When it comes to rugby, the US is a developing market

Sally Herships Oct 31, 2014
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When it comes to rugby, the US is a developing market

Sally Herships Oct 31, 2014
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In a no-frills gym, on 16th street in Manhattan, a group of young athletes is getting down to lifting some serious weights. The guys here are strength training, and amidst the concentration, sweat and grunting, as legs and arms are clenched and unfurled, you can practically feel the tiny muscle fibers tearing. The teenagers here are part of Xavier High School’s rugby team, and they are serious about their workout.

If they work hard enough, some of them could end up at the Olympics one day playing rugby.

Rob Spenser, dressed for Halloween outside his job at a café serving Australian food. Until recently, rugby has been seen as something of a novelty in the U.S.

Rob Spenser, dressed for Halloween outside his job at a café serving Australian food. Until recently, rugby has been seen as something of a novelty in the U.S.

For the first time since 1924 (when the USA beat France to take the gold) rugby is going to the Olympics. And in case you suffer from American-itis when it comes to the world of international sports, i.e, your knowledge of rugby does exist, but is abstract  then let us offer you a description from 16-year-old, Jack Palillo, a junior at Xavier High School:

“It’s a game played by gentlemen, but it’s a ruthless game,” he says. “The people that play the game, they’re pretty scary and mean. But after every single game, usually you have some kind of reception. And the people who are your enemies five minutes ago, you’re eating lunch with them.”

Palillo plays 15-a-side rugby. The teams playing at the Olympics will use seven players. But either way, rugby is a cross between football and soccer. You can’t throw the ball forward, and the players don’t wear helmets. And for American Pro athletes there’s another difference, which even high-schooler Palillio is aware of:

“You’re definitely not getting paid as much,” he says.

Jack Palillo

Sixteen-year-old Jack Palillo, sweating after his workout calls rugby players “animals.”

While it packs stadiums elsewhere, rugby simply isn’t a big deal in the U.S. Since the announcement that the sport would be played in Rio de Janeiro in 2016, tiny bubbles of anticipation and excitement have started to percolate through the industry, but depending on whom you ask, it can be hard to tell what kind of difference the news has made. At the Times Square office of Michael Principe, CEO of The Legacy Agency, a sports marketing and management company, the decor is all-American. Football, basketball, and baseball memorabilia fill his office, but there’s only one rugby item – a lone jersey, framed and hung on the wall.

“Candidly, we didn’t spend a ton of time thinking about rugby five years ago. We didn’t spend a ton of time thinking about it three years ago,” says Principe.

But now the Legacy Agency is thinking about rugby. When a sport goes to the Olympics, “it’s a big deal.”

Notes Principe, when the Olympics goes out to TV viewers around the world,  NBC and other sponsors will spend ungodly amounts of money on broadcast rights and commercials  “billions of dollars.”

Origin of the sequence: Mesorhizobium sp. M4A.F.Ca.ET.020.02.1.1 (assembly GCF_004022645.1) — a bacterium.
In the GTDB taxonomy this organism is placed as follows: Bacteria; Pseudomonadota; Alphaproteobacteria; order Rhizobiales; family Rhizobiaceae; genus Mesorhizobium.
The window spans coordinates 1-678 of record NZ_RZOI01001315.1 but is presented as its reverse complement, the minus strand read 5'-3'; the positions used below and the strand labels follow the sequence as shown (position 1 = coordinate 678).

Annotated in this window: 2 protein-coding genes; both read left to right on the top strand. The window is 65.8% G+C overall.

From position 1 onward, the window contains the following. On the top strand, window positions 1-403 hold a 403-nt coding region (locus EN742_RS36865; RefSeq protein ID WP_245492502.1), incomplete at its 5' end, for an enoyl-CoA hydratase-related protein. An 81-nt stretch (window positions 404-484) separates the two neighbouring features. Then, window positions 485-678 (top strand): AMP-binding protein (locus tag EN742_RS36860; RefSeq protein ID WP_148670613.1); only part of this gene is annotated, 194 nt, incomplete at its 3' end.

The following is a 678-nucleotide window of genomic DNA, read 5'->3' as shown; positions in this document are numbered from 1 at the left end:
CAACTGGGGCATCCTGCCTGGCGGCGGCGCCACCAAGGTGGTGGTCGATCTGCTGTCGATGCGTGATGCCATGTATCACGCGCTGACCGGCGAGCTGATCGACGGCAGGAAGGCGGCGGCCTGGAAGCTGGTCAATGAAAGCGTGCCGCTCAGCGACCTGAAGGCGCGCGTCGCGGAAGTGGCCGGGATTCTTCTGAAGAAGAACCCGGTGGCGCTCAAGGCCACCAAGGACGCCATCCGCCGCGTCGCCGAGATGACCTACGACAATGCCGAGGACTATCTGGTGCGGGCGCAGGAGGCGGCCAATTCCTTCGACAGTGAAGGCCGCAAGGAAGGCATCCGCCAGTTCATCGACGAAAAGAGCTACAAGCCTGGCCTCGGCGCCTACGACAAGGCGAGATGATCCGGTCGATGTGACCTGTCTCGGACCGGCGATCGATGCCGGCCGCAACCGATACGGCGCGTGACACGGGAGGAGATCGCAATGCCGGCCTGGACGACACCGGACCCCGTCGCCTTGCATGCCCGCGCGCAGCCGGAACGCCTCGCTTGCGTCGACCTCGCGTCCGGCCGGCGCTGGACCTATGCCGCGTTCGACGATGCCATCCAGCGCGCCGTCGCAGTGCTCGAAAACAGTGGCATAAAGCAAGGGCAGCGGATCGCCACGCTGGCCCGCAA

And this is an extra-special case.

“It’s not often that the United States is considered a developing market,” says Principe, “an emerging market, but with rugby, it is.”

But ask the folks who run the national rugby team, and they say finding funding is a different story.

“There was a perception around the world that the minute the game went Olympic, suddenly everybody would be throwing tons and tons of dollars at all the big Olympic countries,” says Nigel Melville, CEO of USA Rugby, the national governing body for the sport.

Melville says the Russians and Chinese both threw government money at their rugby teams, but in the U.S., not so much.

“The biggest challenge over here is there is no government funding,” says Melville of finding money to subsidize an Olympic team, “it’s reliant on sponsors and fundraising.”

In case you didn’t know, our national league rugby team, both men’s and women’s are called the Eagles. The men’s team hosts New Zealand’s All Blacks Saturday in Chicago.

Melville says the athletes training for the Olympics get a stipend – but it’s only about $20,000 a year. As for the Eagles, there’s a donate button on the team’s website.

There is a small payment for team members, but it’s not enough to live on, says Mike Petri, who, when he’s not working as a science teacher, or coaching Xavier High’s rugby team, plays scrum-half. Petri says he considers himself a professional athlete in the way he approaches the game, but not in the financial sense, but he says, he’s very hopeful for the future of the sport in the states. Being part of rugby now, he says, is like working for NASA.

“Realizing that we could send people to Mars,” he says. “Personally, I’m probably not going to be the person that goes to Mars, but if I were in NASA I’d be really excited and really pumped for the guys who did get to go.”

But there’s another draw beyond salary for 16-year-old Xavier High School team member John Patterson to playing rugby.

“It’s kind of associated with [the] foreign, but yet manliness, so, that’s always good,” he says.

Rugby, while exotic to some Americans, still possesses a familiar allure. 

“When we play,” says Patterson, “we’re right by the bus stop, and everyone stops and watches.”

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